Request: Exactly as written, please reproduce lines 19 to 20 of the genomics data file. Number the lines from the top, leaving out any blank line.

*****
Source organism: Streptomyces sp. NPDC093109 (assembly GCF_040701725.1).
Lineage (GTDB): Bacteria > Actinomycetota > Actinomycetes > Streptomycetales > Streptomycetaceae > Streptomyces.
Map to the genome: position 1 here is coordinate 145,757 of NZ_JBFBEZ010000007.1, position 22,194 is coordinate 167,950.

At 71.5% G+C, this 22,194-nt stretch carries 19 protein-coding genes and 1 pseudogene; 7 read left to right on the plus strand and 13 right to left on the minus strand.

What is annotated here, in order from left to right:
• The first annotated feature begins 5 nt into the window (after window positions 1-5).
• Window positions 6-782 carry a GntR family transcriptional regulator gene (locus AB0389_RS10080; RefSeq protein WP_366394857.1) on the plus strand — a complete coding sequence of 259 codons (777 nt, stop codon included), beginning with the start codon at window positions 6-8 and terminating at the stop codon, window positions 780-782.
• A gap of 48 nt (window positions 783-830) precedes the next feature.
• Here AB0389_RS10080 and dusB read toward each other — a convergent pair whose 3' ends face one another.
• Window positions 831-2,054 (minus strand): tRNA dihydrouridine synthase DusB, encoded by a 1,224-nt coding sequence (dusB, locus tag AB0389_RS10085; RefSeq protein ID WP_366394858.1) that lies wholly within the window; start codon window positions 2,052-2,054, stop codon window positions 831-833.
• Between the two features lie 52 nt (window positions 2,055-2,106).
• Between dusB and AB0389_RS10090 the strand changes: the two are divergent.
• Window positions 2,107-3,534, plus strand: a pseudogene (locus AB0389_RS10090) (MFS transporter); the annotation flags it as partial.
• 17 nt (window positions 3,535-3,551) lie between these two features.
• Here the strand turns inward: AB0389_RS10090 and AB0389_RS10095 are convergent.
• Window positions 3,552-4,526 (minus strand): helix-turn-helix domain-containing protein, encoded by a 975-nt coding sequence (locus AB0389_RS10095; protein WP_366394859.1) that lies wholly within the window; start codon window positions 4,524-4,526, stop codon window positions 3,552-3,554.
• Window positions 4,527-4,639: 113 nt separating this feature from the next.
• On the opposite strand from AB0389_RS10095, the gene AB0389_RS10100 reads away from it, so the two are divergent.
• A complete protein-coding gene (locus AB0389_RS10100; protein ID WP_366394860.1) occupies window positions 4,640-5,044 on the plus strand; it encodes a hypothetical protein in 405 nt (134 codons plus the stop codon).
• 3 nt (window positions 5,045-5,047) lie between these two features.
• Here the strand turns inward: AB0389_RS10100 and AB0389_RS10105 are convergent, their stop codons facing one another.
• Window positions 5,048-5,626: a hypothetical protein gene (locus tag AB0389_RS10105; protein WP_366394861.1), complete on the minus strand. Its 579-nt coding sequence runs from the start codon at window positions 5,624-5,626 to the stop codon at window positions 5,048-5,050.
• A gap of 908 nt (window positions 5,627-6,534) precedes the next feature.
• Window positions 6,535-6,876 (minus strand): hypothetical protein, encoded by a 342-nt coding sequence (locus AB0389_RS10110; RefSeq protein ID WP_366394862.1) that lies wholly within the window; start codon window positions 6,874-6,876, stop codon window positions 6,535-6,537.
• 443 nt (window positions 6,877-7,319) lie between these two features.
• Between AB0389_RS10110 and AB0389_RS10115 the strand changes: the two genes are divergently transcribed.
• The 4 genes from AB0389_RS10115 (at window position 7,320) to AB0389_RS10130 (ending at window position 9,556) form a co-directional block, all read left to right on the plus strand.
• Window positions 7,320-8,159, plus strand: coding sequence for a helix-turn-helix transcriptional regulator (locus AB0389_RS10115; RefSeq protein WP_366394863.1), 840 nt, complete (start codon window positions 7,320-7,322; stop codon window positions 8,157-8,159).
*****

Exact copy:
• A complete protein-coding gene (locus AB0389_RS10100; protein ID WP_366394860.1) occupies window positions 4,640-5,044 on the plus strand; it encodes a hypothetical protein in 405 nt (134 codons plus the stop codon).
• 3 nt (window positions 5,045-5,047) lie between these two features.